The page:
One of the reasons I love this building so much is because it is simultaneously imposing and unassuming. Unlike the Colosseum, or St. Peter’s, there is no grand thoroughfare leading up to it, announcing its presence. It is more than happy to be tucked into its little neighborhood, thus allowing people to simply stumble upon it and stare in awe. Words just don’t do it justice.

As if this place wasn’t magical enough, the other night I was waiting to meet some friends in the piazza, and saw a lone cellist sitting in the only pool of light between the columns, filling the whole place with music. I’m. Not. Leaving.

Merry Christmas from Rome! Last night, on the way to midnight mass at the Vatican, I snapped a bunch of pictures of Rome in all its Christmas finery. Enjoy, and have a wonderful holiday!

Nativity and tree on Piazza Venezia (in front of Il Vittoriano)

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Italian flag lights on the via del Corso

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View of Piazza Venezia from via del Corso

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Lights on via dei Due Macelli (leading up to Piazza Spagna)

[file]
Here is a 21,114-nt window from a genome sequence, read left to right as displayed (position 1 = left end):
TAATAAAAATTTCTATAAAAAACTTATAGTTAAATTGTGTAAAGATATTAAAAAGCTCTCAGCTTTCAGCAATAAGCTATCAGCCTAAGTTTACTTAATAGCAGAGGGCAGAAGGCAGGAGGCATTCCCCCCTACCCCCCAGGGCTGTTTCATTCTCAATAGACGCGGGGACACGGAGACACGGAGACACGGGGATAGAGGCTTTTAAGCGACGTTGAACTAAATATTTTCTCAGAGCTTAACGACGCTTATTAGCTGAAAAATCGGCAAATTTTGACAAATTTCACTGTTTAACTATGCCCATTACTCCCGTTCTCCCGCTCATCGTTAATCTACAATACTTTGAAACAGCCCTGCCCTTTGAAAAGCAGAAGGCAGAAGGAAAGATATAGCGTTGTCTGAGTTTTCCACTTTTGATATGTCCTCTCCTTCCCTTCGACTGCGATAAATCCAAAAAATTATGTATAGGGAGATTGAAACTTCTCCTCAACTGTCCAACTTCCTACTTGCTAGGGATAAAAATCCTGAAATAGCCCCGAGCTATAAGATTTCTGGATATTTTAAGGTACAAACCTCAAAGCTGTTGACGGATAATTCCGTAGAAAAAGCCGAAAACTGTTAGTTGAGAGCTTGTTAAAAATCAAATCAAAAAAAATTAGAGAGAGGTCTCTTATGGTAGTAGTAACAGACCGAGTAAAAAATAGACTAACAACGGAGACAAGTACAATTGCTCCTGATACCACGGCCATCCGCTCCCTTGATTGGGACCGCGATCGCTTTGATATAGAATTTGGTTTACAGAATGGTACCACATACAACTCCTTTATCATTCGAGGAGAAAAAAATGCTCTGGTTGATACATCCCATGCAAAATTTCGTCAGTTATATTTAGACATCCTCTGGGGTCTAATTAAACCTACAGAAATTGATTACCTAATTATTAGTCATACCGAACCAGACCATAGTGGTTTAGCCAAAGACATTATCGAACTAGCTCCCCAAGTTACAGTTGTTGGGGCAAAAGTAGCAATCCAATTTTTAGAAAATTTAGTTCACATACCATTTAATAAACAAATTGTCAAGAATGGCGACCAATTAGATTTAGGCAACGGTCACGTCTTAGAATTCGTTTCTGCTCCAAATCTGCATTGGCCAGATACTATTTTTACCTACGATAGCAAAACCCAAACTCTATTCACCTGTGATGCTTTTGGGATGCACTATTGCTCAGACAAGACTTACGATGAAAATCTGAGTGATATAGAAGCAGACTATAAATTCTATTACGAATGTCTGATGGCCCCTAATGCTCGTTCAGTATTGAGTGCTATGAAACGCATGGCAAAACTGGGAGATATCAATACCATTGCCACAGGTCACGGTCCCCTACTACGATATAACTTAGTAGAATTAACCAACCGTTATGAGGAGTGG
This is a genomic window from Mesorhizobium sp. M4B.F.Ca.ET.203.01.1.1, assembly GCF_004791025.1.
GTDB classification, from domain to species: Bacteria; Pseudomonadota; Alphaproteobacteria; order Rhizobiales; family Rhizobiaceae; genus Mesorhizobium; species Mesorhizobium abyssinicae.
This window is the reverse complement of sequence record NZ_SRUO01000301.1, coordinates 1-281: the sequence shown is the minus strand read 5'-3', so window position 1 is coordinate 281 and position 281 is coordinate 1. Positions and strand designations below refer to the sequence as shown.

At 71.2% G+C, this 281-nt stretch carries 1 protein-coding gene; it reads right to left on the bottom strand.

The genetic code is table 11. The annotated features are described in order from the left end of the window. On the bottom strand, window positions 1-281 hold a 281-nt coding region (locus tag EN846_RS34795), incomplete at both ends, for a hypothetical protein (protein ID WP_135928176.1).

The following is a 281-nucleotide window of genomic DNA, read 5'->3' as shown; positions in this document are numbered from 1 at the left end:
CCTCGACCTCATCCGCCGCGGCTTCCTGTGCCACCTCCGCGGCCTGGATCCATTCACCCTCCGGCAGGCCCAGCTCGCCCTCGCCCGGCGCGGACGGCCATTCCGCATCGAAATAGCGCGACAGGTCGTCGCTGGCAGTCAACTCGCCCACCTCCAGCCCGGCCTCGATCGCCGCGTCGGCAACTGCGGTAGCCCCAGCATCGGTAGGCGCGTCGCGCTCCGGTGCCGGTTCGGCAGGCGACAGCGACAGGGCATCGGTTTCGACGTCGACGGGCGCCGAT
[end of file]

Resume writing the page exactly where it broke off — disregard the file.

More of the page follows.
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Under normal circumstances, the only time the Spanish Steps are this empty is at around 4am. Normally this place is packed with people, both locals and tourists, and is one of the most popular (and, as a result, most inconvenient) meeting places in Rome.

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Beautiful lights on Via dei Condotti, perhaps the most expensive street in Rome. The street, which connects to via del Corso on one end, and the Piazza Spagna on the other end, is named for the conduits that once carried water to the Baths of Agrippa. Modern Italians with addresses on this street include Gucci, Prada, Valentino, Ferragamo, Armani, Fendi and Dolce & Gabanna. I’m pretty sure I get a little poorer just window shopping on this street.

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The via del Corso ends in the Piazza del Popolo

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Christmas tree above Piazza del Popolo

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Here we are! Christmas tree in Piazza San Pietro

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Nativity scene at St. Peter’s (sans Baby Jesus, because it was not yet midnight). I had to do some impressive elbowing and some moderate foot-stomping to make my way to the front to get this picture. Do as the Romans do, right?